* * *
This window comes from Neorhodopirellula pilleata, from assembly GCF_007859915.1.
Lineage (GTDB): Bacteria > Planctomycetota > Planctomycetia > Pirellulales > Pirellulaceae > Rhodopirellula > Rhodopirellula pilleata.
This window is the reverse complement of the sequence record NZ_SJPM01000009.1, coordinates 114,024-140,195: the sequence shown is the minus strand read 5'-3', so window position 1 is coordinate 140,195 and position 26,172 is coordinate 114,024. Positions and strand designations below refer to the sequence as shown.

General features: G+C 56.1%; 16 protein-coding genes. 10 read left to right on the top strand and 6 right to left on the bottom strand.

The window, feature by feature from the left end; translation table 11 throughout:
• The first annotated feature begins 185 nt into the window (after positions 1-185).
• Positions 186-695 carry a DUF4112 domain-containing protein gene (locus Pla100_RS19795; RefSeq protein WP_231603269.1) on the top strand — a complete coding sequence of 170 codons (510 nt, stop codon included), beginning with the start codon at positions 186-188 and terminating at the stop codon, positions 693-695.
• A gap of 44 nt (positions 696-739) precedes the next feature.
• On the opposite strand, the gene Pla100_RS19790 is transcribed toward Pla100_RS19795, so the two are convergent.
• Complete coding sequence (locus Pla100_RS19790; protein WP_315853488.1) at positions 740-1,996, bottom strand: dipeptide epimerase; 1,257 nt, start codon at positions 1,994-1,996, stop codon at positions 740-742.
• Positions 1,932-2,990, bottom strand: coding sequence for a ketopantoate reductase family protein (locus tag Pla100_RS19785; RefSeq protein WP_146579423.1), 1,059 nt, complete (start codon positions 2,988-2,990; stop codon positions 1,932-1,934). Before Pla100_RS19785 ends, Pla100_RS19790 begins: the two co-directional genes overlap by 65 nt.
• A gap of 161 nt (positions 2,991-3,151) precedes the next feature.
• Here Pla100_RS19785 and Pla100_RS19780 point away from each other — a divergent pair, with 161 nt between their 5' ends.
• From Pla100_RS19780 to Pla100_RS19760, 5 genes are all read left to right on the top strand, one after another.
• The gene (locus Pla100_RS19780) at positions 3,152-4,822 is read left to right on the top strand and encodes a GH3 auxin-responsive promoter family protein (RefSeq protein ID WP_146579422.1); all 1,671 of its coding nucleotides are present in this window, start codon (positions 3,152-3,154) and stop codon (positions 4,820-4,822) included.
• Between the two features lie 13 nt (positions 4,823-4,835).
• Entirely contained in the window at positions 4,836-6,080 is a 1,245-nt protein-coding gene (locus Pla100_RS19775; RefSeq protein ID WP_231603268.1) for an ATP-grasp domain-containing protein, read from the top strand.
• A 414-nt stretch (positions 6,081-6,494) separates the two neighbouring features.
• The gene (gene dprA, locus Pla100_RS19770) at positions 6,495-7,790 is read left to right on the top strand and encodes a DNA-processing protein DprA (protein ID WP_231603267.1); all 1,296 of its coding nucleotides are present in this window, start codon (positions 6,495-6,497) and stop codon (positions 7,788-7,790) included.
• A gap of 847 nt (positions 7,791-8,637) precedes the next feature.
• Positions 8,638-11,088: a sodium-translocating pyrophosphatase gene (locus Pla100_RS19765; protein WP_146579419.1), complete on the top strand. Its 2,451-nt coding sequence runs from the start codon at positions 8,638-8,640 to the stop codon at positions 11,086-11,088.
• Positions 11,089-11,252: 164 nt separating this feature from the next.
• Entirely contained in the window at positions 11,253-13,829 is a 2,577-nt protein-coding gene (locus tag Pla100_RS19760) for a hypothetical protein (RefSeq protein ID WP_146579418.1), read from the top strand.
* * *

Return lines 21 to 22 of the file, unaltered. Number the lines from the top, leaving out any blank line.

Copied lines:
• Positions 8,638-11,088: a sodium-translocating pyrophosphatase gene (locus Pla100_RS19765; protein WP_146579419.1), complete on the top strand. Its 2,451-nt coding sequence runs from the start codon at positions 8,638-8,640 to the stop codon at positions 11,086-11,088.
• Positions 11,089-11,252: 164 nt separating this feature from the next.